In addition to writing and producing, Shockley will appear in several more upcoming films, YOU CAN'T SAY NO (2017) starring Peter Fonda, LAST RAMPAGE (2017) starring Heather Graham, Robert Patrick Bruce Davison, MISTRUST (2017) starring Jane Seymour, YOU'RE GONNA MISS ME WHEN I'M GONE (2016) starring John Schneider, Morgan Fairchild, and Mindy Robinson, REAPER (2014), a horror film about a man who survives a prison electric chair, escapes, and then organizes a massive killing spree, starring Danny Trejo, Vinnie Jones and Jake Busey, FINDING HARMONY (2015), a tale about a famous country singer separated from his family and how tragedy brings them back together, starring Billy Zane and Allison Eastwood, and LEMONHEADS (2015).
Born in Lawrence, Kansas, Shockley was raised in a gypsy lifestyle, moving twenty times in nearly as many years. Settling in Texas, he attended the University of Texas in Austin and graduated from Texas Tech University.
After moving to Los Angeles and landing a slew of episodic and movie-of-the-week roles, Shockley won a lead role in the feature film HOWLING: REBIRTH (1989), then appeared in THE ADVENTURES OF FORD FAIRLANE (1990), starring Andrew 'Dice' Clay, STREET ASYLUM (1990), SWITCH (1991), starring Ellen Barkin, GIRL IN THE CADILLAC (1995), starring Erika Elaniak, and THE JOYRIDERS (1999), starring Martin Landau and Kris Kristofferson.
Other past films include LAST WILL (2011), starring Tatum O’Neal and James Brolin, TREASURE RAIDERS (2007), filmed on location in Moscow, Russia, starring David Carradine and Sherilyn Fenn, MADISON (2005), starring Jim Caviezel and Bruce Dern, and SUCKERS (2001), starring Lori Loughlin.
Having first worked with Paul Verhoeven on ROBOCOP (1987), Shockley was cast again by Verhoeven in the controversial film, SHOWGIRLS (1995), starring Elizabeth Berkley and Gina Gershon. Shockley played rock star 'Andrew Carver', described by British Premiere magazine as "a prince of darkness", and lauded by The New York Times as "breathtakingly crude".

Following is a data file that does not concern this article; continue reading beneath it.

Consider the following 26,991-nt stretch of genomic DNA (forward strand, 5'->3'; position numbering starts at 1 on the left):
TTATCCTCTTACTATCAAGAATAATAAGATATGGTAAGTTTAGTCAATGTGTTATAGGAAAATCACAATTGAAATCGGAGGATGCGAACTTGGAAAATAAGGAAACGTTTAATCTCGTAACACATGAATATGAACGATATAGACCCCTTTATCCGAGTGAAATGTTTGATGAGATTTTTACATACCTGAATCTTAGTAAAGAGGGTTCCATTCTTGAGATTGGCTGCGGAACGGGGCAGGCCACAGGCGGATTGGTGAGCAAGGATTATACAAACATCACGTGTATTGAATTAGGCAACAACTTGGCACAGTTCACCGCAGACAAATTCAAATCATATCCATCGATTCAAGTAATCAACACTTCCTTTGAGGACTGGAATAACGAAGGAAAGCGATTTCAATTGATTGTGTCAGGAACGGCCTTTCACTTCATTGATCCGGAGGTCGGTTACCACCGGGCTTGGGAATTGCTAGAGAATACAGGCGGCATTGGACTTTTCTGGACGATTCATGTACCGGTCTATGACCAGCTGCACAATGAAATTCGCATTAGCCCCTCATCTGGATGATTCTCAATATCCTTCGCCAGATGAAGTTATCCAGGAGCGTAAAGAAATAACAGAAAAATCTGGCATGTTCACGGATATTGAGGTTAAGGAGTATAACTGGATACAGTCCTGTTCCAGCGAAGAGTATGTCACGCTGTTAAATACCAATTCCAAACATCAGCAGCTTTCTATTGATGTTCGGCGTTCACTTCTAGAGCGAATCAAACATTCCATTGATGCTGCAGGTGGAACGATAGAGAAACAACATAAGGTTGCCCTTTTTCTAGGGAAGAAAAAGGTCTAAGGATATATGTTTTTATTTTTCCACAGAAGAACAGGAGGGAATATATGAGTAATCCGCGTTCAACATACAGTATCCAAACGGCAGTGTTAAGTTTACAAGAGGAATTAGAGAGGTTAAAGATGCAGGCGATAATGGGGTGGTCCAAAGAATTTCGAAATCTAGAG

He also appeared in the Nicholas Kazan film, DREAM LOVER (1993), starring James Spader and Madchen Amick. Shockley's memorable performance was singled out by Janet Maslin of The New York Times as "scene stealing".
In television, Shockley starred opposite Whoopi Goldberg in the CBS sitcom, "Bagdad Cafe", and then starred opposite Teri Garr in the critically acclaimed ABC series, "Good & Evil".
Jackie Collins cast him back to back in two of her popular NBC mini-series, "Lucky Chances" with Nicolette Sheridan and "Lady Boss" with Kim Delaney. Shockley also starred with Janine Turner in the CBS telefilm, "Stolen Women", playing 'General George Custer'. Charleston's The Post & Courier wrote, "William Shockley threatens to steal this show with a convincing, condemning portrayal of that narcissistic scourge of the plains."
In additon to producing films, Shockley and Team Two Entertainment have produced three music videos for Kix Brooks, "New To This Town", "Moonshine Road" and "Bring It On Home", and Randy Houser's "Like A Cowboy". Prior to this, Shockley produced music videos for Megan Mullins "Long Past Gone", Ash Bowers "Stuck" and David St. Romaine "That's Love".
Shockley sums it up like this, "My mother always told me, 'to thine own self be true', and 'this too shall pass'. I took those words to heart. I owe a lot to both my parents. Confidence and passion can't be taught, but they sure can be nurtured."
Aside from acting, Shockley does extensive 'voice over' work in television and radio advertising. He has been the voice on campaigns for Enterprise, Sony, Sprint, Bausch & Lomb, AT&T, Toyota, Siemens, Cisco Systems, Isuzu, Fruit of the Loom and XM Satellite Radio, to name a few.
In the world of "on air" radio, Shockley hosted 52 weeks of THE ROAD, a syndicated country music program airing in 200 cities. The program featured "live" country music concert tracks mixed with interviews with the artists. THE ROAD was nominated by Billboard Magazine as "Best Syndicated Radio Program".